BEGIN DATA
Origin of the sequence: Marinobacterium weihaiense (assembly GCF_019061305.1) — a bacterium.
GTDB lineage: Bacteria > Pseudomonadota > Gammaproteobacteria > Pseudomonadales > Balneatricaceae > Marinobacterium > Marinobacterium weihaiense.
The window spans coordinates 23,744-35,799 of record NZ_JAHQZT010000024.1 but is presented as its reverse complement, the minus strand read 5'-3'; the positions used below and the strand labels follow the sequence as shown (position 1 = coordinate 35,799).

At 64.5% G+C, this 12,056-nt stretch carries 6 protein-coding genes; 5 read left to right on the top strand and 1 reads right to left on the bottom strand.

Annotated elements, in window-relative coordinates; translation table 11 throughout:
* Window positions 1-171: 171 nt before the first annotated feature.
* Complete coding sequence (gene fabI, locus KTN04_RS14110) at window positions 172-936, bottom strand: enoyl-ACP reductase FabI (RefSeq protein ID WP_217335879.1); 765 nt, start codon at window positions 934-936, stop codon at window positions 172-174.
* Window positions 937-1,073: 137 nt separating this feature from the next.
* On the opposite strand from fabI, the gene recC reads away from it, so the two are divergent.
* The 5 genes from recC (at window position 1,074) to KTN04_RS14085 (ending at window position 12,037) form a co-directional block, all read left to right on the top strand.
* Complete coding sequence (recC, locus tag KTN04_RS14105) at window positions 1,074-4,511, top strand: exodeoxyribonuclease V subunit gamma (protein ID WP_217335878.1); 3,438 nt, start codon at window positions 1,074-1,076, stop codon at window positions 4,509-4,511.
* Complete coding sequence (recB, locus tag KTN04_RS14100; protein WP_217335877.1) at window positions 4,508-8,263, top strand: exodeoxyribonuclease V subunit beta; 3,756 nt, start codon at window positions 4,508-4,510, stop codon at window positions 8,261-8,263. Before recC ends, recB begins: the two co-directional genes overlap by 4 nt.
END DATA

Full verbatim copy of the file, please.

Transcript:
Origin of the sequence: Marinobacterium weihaiense (assembly GCF_019061305.1) — a bacterium.
GTDB lineage: Bacteria > Pseudomonadota > Gammaproteobacteria > Pseudomonadales > Balneatricaceae > Marinobacterium > Marinobacterium weihaiense.
The window spans coordinates 23,744-35,799 of record NZ_JAHQZT010000024.1 but is presented as its reverse complement, the minus strand read 5'-3'; the positions used below and the strand labels follow the sequence as shown (position 1 = coordinate 35,799).

At 64.5% G+C, this 12,056-nt stretch carries 6 protein-coding genes; 5 read left to right on the top strand and 1 reads right to left on the bottom strand.

Annotated elements, in window-relative coordinates; translation table 11 throughout:
* Window positions 1-171: 171 nt before the first annotated feature.
* Complete coding sequence (gene fabI, locus KTN04_RS14110) at window positions 172-936, bottom strand: enoyl-ACP reductase FabI (RefSeq protein ID WP_217335879.1); 765 nt, start codon at window positions 934-936, stop codon at window positions 172-174.
* Window positions 937-1,073: 137 nt separating this feature from the next.
* On the opposite strand from fabI, the gene recC reads away from it, so the two are divergent.
* The 5 genes from recC (at window position 1,074) to KTN04_RS14085 (ending at window position 12,037) form a co-directional block, all read left to right on the top strand.
* Complete coding sequence (recC, locus tag KTN04_RS14105) at window positions 1,074-4,511, top strand: exodeoxyribonuclease V subunit gamma (protein ID WP_217335878.1); 3,438 nt, start codon at window positions 1,074-1,076, stop codon at window positions 4,509-4,511.
* Complete coding sequence (recB, locus tag KTN04_RS14100; protein WP_217335877.1) at window positions 4,508-8,263, top strand: exodeoxyribonuclease V subunit beta; 3,756 nt, start codon at window positions 4,508-4,510, stop codon at window positions 8,261-8,263. Before recC ends, recB begins: the two co-directional genes overlap by 4 nt.